How to Trim a Brake
Hydraulic brakes are the best way to slow your bike on the trail; however, they’re intimidating for many riders who insist that cable-actuated brakes are more reliable and
easier to work on. In reality, hydraulic brakes are more reliable
and easier to work on than any cable-actuated brake system.
Nearly every new bike comes with hoses that are longer than
what’s actually needed. While hydraulic brakes don’t necessarily
need to be trimmed to function properly, there’s no reason to have
loops of excess brake line hanging off your bike, waiting to snag
on branches and send you promptly to the ground. It’s an easy
procedure to trim your lines down, and the steps are nearly the
same on every major brand of brakes out there. We’ll show you in
this month’s “Garage Files” why there’s no excuse for riding with an
extra “squirrel snare” of brake line hanging off the front of your bike.
We’re going to shorten the rear brake hose on our Intense Recluse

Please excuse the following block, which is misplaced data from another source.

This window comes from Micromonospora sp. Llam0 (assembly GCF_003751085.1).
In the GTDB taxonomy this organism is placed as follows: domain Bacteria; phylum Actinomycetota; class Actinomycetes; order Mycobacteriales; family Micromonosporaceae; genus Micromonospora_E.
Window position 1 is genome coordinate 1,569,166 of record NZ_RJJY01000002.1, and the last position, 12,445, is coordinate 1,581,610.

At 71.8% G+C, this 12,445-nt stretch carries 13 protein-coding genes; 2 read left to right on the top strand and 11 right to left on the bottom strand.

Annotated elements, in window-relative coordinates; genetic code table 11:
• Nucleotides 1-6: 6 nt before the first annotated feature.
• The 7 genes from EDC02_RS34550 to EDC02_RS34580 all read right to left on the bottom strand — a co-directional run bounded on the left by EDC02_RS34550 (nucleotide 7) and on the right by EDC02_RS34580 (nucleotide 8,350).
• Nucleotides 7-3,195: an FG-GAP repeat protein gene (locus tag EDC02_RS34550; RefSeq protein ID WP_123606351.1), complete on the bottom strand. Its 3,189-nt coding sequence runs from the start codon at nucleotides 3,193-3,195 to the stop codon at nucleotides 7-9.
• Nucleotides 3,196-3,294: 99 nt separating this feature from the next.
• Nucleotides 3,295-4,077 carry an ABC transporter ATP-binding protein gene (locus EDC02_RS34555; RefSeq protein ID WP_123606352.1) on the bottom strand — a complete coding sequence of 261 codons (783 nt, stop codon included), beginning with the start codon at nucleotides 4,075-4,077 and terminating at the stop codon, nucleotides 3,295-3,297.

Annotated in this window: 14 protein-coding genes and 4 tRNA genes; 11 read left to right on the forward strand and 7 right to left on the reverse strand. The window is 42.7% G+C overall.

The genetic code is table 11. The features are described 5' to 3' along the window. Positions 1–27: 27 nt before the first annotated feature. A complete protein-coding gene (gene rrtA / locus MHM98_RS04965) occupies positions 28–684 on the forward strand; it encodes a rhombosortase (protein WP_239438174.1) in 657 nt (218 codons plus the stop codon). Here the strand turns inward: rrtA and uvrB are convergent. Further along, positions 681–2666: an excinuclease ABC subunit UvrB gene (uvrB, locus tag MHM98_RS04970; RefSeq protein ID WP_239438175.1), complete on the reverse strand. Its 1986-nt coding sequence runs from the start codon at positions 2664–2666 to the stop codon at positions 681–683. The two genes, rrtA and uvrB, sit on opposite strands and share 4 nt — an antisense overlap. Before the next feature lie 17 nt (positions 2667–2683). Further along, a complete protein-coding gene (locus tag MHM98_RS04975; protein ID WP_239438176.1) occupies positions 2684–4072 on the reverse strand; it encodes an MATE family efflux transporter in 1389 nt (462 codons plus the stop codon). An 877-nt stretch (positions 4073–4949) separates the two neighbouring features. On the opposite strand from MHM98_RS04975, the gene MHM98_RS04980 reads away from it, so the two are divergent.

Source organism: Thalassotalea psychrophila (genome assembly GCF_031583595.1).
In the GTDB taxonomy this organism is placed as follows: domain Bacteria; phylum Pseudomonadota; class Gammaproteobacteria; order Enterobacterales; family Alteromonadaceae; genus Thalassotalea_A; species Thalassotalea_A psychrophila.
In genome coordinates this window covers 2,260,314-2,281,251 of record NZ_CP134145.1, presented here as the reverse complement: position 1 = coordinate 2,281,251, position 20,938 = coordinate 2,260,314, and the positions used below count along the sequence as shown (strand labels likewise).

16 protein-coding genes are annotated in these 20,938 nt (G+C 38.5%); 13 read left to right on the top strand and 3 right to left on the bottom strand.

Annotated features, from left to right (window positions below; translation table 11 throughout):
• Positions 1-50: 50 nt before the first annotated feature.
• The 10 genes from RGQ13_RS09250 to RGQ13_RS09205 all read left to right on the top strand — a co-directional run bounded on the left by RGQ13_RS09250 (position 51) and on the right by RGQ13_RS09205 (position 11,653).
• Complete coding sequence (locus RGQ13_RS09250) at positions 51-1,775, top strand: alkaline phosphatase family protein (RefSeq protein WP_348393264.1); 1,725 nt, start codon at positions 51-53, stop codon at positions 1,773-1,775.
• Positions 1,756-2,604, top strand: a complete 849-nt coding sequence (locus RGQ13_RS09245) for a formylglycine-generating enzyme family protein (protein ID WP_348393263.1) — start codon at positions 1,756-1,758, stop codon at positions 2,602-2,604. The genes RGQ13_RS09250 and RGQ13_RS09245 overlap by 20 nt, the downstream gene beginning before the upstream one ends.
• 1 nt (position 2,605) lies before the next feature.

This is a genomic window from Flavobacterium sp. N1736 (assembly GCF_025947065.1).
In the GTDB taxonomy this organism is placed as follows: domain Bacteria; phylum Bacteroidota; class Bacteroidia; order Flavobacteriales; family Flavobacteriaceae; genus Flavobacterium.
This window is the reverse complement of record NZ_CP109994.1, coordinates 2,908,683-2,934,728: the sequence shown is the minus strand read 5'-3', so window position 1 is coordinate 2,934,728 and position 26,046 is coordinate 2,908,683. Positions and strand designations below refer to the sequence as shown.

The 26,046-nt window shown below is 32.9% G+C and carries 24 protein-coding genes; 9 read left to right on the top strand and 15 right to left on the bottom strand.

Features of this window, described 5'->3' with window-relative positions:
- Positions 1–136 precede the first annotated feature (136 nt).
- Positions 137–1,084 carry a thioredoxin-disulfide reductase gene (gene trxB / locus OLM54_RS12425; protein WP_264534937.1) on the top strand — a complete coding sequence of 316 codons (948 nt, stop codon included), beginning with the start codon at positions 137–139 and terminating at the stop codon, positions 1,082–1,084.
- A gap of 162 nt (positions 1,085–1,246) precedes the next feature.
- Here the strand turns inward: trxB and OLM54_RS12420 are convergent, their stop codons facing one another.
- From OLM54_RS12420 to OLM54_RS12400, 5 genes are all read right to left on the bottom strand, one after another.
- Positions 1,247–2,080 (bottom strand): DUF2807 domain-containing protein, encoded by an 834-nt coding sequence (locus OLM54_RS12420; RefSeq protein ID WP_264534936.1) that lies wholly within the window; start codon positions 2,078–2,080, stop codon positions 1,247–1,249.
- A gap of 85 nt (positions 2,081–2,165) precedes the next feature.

bike, which uses SRAM Guide RS brakes. It should be noted that
before you try this procedure, it must be done cleanly, or your
brakes will need to be bled afterwards. Take caution if you have
little or no experience with hydraulic brakes.
Use an 8-millimeter open-ended wrench to loosen the
compression nut. This should not be a very tight nut and should
break free relatively easily.
Once broken free, you can use your fingers to spin the nut
completely free. Once completely unthreaded, slide it down the
hose and out of the way with the rubber cover.
Begin by removing the rubber piece that covers the brake-hose
compression nut, and slide it down the hose and out of the way.